There’s more than one way to skin a city-building game. The delightful Triple Town already showed the world that the basic gameplay concepts and the core mechanics of SimCity could be distilled into a turn-based puzzle game. Now MegaCity tackles the genre, boasting a “Tetris meets SimCity” hook that turns your city into a never-ending carousel of urbanization.
It’s fun, clever, challenging, and original, but the reliance on a luck-based building queue holds MegaCity back from utter brilliance. Let’s take a look.
MegaCity presents you with a grid of seven tiles across and six down. Each tile can hold one building. You push buildings from the queue on the left to an empty place on the grid, with the aim of reaching the points target listed on the right in every column. Once the left-most column hits or surpasses that target, it disappears — your score goes up and all columns shift across to reveal an empty one on the right edge.
Red is bad; blue and green are good. Vacant blocks don’t count toward your score.
Points relate to the satisfaction of residents. Each non-residential tile — with the exception of parks — affects the value of one or more surrounding tiles. A prison tile reduces the value by one point of all tiles attached to its corner, for instance, while a library has the opposite affect.
You need only worry about the value of tiles with residential buildings on them, however, since these are what the column totals are based on. It’s important to remember to put at least one residential tile in each column, then — at least until you unlock the demolish move, although even then it’s a risky move.
Your target starts at +4, then increases over time as you clear more columns. It doesn’t take long to escalate to +8 or more, placing you under ever more pressure to plan ahead. Attaining a high score gets easier as more of the 10 extra buildings are unlocked.
Unlockable buildings introduce greater strategy while also paving the way to higher scores.
These unlockable buildings differ from the initial set in that they bring bigger bonuses — the High Rise, for instance, is a residential building worth four times a tile’s inherent value (positive or negative), while Landmark adds +1 to all tiles on screen. On the flipside, a few buildings also come with significant downsides. An airport adds +1 to all tiles in, above, or below its row that are to its left, but reduces the value of three other surrounding tiles.
A delicate system emerges where you must balance the need to increase land value with that of keeping enough free for residential, made more complex by buildings that have a negative impact on surrounding tiles. A bank might be just the thing you need to get a column over the target line, but the fallout is that the column to the right of the bank takes a big hit.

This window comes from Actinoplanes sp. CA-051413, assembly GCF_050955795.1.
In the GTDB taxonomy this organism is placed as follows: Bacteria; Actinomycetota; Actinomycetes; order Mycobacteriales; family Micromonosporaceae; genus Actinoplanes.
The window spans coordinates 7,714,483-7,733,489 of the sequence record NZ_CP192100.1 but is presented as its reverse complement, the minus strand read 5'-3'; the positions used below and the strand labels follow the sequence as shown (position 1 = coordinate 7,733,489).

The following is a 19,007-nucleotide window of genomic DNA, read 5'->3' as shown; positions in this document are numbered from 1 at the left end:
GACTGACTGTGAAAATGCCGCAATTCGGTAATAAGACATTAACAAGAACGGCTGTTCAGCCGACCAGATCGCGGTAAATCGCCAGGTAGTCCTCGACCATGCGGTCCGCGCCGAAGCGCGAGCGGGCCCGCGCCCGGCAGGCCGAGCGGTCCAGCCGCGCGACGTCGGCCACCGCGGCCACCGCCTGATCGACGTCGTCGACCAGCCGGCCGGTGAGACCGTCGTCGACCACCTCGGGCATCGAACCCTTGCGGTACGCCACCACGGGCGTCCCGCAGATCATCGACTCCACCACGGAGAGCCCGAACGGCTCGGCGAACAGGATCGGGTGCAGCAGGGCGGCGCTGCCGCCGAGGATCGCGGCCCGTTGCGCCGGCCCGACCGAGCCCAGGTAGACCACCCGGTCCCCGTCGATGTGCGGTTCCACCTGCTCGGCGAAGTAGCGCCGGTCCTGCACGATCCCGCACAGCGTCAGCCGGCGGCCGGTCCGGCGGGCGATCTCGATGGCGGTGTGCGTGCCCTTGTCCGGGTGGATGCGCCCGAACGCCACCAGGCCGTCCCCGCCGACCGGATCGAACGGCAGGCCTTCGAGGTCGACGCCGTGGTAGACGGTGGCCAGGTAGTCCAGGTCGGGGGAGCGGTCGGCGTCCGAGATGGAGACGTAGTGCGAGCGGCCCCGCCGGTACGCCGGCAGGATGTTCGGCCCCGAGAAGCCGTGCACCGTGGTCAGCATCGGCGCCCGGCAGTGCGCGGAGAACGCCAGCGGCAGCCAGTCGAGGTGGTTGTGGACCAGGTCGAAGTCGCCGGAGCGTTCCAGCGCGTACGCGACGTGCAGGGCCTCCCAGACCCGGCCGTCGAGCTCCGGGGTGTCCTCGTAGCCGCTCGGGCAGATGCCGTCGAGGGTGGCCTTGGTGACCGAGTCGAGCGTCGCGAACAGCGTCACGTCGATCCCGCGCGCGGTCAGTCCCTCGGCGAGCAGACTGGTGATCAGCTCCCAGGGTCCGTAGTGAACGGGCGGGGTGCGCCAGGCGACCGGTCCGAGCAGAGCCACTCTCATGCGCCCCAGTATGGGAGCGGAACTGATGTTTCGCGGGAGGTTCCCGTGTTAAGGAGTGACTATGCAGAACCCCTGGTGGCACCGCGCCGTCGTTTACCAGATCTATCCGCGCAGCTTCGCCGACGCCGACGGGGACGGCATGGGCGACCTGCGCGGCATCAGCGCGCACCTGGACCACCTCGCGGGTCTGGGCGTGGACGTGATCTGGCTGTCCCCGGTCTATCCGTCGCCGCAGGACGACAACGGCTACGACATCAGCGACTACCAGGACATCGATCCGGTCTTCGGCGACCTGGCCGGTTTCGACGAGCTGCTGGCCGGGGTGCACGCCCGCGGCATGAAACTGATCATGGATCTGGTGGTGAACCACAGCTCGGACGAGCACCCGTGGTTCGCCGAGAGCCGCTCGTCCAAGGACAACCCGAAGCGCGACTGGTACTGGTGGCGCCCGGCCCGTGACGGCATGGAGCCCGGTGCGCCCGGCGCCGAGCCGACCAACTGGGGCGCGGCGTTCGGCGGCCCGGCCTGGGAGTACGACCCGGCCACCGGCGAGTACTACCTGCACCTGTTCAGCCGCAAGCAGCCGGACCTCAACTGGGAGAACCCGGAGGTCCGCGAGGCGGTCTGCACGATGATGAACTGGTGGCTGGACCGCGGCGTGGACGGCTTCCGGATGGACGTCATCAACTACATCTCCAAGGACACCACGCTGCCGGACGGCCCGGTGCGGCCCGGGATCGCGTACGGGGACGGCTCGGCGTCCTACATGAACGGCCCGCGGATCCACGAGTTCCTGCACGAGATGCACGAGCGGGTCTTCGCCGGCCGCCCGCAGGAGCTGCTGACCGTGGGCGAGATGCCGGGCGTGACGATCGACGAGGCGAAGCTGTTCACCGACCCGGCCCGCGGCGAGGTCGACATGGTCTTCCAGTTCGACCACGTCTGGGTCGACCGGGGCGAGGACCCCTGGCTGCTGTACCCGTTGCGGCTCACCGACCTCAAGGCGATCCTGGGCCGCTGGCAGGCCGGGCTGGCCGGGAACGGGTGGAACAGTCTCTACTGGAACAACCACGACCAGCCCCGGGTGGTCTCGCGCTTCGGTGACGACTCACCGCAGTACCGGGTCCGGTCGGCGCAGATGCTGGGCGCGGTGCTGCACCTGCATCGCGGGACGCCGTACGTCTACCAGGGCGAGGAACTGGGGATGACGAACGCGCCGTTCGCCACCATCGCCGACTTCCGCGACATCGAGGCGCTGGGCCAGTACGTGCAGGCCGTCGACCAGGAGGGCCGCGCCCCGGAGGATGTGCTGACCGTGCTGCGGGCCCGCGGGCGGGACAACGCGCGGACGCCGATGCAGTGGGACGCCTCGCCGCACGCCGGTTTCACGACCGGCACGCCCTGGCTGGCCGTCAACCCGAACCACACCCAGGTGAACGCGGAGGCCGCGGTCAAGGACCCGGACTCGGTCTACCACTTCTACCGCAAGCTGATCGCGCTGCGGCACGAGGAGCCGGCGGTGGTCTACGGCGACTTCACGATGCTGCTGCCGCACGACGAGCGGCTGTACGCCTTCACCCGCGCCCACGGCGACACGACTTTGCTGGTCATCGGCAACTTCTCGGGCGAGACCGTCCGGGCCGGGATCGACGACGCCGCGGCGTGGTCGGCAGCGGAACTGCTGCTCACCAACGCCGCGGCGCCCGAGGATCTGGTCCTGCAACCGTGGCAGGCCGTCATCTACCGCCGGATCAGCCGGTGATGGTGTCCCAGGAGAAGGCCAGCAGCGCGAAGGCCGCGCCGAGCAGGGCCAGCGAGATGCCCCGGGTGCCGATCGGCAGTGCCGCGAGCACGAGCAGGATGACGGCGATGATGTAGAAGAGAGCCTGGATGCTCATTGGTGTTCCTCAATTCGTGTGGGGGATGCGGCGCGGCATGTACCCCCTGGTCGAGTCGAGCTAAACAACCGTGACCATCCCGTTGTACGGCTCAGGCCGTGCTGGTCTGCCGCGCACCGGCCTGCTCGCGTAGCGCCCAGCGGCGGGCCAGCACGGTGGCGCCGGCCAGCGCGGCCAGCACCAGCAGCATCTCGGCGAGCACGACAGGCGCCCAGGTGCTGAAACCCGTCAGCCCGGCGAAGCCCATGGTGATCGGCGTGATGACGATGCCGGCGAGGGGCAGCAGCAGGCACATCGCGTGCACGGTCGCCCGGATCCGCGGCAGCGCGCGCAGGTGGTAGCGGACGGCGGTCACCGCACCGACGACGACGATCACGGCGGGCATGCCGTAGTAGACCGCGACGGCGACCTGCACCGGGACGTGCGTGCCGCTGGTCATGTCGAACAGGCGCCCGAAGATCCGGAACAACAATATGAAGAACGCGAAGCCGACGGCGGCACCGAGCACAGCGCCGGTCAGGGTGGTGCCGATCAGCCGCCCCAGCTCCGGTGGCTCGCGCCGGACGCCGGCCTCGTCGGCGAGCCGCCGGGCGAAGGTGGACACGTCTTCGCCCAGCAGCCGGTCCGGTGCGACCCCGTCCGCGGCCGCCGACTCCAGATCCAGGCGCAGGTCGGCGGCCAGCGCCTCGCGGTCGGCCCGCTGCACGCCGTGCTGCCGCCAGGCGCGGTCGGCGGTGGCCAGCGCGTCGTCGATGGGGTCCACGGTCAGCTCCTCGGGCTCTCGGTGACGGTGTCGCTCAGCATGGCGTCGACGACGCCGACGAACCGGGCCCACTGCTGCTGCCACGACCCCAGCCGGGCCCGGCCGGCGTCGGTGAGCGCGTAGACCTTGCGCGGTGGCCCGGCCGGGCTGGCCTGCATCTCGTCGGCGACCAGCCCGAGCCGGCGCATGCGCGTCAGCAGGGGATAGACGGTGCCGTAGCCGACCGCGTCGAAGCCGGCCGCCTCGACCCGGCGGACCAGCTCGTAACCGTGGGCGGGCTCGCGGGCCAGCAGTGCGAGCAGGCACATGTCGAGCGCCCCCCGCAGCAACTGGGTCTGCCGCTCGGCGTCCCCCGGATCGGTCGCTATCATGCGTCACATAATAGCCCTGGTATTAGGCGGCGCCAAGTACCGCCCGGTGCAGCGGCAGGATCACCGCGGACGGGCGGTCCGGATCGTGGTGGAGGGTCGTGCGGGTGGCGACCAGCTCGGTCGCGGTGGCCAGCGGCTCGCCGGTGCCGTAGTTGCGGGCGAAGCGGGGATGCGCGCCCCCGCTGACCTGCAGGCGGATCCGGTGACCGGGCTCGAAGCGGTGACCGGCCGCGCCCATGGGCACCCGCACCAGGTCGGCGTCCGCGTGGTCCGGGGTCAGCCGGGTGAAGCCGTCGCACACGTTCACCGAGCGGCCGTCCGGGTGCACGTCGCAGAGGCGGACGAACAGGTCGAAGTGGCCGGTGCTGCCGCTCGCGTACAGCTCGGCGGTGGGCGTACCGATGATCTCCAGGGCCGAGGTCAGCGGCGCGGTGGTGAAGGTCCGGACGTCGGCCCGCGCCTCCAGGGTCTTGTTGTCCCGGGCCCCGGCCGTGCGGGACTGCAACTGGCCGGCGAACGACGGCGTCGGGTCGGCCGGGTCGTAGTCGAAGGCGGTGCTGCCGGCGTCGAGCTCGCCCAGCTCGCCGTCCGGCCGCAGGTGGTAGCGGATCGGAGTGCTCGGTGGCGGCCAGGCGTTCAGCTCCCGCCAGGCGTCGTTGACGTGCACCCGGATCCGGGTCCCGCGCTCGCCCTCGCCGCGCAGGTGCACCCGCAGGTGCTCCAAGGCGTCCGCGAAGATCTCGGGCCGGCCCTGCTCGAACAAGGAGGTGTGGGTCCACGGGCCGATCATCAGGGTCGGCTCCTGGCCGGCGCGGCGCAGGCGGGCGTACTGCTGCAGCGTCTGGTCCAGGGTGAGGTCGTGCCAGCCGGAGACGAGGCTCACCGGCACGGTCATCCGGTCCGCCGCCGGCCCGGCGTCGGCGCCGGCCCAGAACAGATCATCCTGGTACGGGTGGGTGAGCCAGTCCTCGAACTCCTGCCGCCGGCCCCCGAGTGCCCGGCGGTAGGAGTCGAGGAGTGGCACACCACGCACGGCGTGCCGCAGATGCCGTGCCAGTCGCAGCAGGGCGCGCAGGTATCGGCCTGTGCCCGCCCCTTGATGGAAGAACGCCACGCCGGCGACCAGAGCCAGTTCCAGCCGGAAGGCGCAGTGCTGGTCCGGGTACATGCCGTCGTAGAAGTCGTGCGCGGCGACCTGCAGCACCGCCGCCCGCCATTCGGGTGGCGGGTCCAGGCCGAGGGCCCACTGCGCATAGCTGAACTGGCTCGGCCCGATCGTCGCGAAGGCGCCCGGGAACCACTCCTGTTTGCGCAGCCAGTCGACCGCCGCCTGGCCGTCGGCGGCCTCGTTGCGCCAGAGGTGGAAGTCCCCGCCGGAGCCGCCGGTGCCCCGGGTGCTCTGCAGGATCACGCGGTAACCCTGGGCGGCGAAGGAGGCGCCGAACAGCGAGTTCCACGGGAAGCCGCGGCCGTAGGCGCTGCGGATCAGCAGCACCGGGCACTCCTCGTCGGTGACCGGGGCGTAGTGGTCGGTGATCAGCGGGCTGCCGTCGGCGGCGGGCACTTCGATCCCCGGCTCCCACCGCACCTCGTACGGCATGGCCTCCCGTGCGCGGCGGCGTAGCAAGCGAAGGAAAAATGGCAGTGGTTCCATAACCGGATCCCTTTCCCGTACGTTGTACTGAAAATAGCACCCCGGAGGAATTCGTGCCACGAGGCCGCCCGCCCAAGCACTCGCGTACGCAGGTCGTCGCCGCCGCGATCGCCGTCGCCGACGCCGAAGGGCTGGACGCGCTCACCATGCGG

You’ll struggle to keep residential buildings away from the cesspools that invariably develop around landfills and downwind of power plants. Every move becomes a trade-off between several factors, all weighing on your mind and making you question whether there’ll be enough of the right buildings coming up to keep you alive. It’s hard in a “this is awesome” kind of way.
One of the scenarios in Challenge Mode teaches you about damage control; things can and do turn very bad without warning.
But the very conditions that create this compelling ebb-and-flow tension also give rise to MegaCity’s greatest flaw. Building a city is not a game of Tetris; you cannot just plunk a factory or prison down in the middle of a dense, high-class residential area. In MegaCity, however, this becomes a necessity.
Why? Because buildings amass randomly on the queue. You can pop one in the Save Tile box for use later, but sooner or later you’ll either have to push it out for a more disadvantageous building — reluctantly played as the lesser of two evils — or be stuck with a second tile of this kind — this time without any escape. It adds a sense of chaos and uncertainty, a la Tetris’s propensity to withhold the straight piece when you need it most, but it negates player agency.
You see, town planners actually have quite a lot of say over what gets built — and where. They plan ahead as far as they can, setting up a delicate balance between the needs of commerce, industry, and city residents. MegaCity introduces an element of luck that is completely at odds with its own system of rules.
Sooner or later, it condemns you to live or die by a roll of the dice. A skilled Tetris player, even with that game’s strong random element, can play indefinitely — ability always trumps luck. No amount of skill can stave off eventual defeat in MegaCity, however. You could play a flawless game and the system will still defeat you before fatigue does.
This is the problem with MegaCity. For all its cleverness, challenge, and compelling feedback loops, it eventually leaves you feeling as though the long-term prospects of your fledgling city are beyond your control.
You’re likely to keep playing after this realization — at least for a while — because the rules governing the value of tiles on the grid remain a challenge to conquer in and of themselves. But it’ll wear thin, and this game with so much promise will lose your interest.
With mechanics, ideas, and presentation as fun as this, MegaCity should have staying power to rival fellow stripped-down city-builder-cum-puzzle game Triple Town. But it gets something twisted along the way, and now it’s just a passing phase. Granted, it’s one that will keep you engaged and happy in the interim. But MegaCity falls victim to its own futility.
Analysis aside, MegaCity is a riveting and challenging puzzler that puts a fresh spin on the city-building formula. You’d be well advised to give it a shot. Challenge Mode could use more scenarios, and an undo option would help immensely with wayward taps, but the pros vastly outweigh the cons.
MegaCity rises high, then falls only after extended play.